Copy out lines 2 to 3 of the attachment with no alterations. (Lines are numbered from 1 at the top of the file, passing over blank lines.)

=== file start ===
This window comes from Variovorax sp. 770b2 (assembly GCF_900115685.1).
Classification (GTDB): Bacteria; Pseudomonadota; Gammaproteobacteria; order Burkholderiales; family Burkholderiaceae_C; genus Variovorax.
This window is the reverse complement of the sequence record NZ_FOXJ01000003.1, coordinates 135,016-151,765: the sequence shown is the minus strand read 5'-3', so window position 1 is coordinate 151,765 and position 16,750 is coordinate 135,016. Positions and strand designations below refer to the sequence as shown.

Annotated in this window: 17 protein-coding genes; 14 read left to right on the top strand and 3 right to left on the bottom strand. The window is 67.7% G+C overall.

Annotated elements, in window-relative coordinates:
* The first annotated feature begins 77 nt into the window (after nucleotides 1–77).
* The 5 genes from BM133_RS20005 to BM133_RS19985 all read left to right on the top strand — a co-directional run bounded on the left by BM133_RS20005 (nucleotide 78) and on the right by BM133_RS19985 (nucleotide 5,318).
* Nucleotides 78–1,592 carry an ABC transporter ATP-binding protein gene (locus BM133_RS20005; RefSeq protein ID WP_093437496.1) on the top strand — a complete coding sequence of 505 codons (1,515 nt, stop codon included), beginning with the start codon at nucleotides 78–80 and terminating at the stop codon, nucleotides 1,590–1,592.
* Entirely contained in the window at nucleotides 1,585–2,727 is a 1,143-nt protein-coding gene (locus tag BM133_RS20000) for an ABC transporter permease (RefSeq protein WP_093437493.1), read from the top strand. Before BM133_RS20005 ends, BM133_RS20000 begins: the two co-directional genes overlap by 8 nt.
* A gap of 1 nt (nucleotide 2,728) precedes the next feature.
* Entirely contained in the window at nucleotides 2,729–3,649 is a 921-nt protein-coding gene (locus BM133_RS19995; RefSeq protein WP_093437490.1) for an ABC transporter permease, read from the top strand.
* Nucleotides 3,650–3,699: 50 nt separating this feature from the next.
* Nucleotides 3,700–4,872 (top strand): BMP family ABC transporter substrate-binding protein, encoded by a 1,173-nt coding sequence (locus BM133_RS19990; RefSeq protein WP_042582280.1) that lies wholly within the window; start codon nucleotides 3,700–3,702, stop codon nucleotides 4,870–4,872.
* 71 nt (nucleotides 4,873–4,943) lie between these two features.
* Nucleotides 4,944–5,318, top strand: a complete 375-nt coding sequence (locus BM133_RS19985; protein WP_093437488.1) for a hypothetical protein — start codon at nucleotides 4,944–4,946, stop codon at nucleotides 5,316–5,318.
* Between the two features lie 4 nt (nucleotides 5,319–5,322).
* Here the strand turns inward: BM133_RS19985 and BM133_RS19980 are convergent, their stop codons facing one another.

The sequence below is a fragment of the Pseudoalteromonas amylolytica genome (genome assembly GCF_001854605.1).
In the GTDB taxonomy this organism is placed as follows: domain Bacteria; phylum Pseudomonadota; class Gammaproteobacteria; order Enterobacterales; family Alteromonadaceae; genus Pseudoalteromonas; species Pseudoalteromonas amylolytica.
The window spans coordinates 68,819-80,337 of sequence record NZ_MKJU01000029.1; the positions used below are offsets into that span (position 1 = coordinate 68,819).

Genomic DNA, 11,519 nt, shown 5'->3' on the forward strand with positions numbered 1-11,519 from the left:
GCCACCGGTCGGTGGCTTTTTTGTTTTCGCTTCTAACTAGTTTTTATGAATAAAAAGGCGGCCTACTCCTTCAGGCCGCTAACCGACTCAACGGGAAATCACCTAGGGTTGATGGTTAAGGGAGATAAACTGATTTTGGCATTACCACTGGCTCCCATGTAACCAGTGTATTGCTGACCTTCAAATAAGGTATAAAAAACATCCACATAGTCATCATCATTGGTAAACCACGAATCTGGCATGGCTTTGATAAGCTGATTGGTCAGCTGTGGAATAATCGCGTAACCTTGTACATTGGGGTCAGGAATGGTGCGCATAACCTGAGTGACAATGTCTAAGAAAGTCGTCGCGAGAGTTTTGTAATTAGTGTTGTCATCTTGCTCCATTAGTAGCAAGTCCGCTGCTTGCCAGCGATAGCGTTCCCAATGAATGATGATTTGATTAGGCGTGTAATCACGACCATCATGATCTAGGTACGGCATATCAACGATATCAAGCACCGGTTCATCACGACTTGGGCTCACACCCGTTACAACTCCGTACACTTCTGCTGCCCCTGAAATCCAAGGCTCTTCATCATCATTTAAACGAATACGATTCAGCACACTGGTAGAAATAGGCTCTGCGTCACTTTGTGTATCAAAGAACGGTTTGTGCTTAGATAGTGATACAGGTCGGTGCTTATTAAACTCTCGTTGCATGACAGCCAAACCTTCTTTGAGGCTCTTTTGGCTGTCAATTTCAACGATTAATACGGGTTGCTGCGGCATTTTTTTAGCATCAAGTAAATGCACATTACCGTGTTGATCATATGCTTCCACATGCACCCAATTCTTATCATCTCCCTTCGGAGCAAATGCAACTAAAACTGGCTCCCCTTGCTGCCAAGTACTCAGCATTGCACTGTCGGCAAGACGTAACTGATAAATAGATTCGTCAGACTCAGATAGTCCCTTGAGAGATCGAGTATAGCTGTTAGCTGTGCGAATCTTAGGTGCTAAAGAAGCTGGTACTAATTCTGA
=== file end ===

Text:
Classification (GTDB): Bacteria; Pseudomonadota; Gammaproteobacteria; order Burkholderiales; family Burkholderiaceae_C; genus Variovorax.
This window is the reverse complement of the sequence record NZ_FOXJ01000003.1, coordinates 135,016-151,765: the sequence shown is the minus strand read 5'-3', so window position 1 is coordinate 151,765 and position 16,750 is coordinate 135,016. Positions and strand designations below refer to the sequence as shown.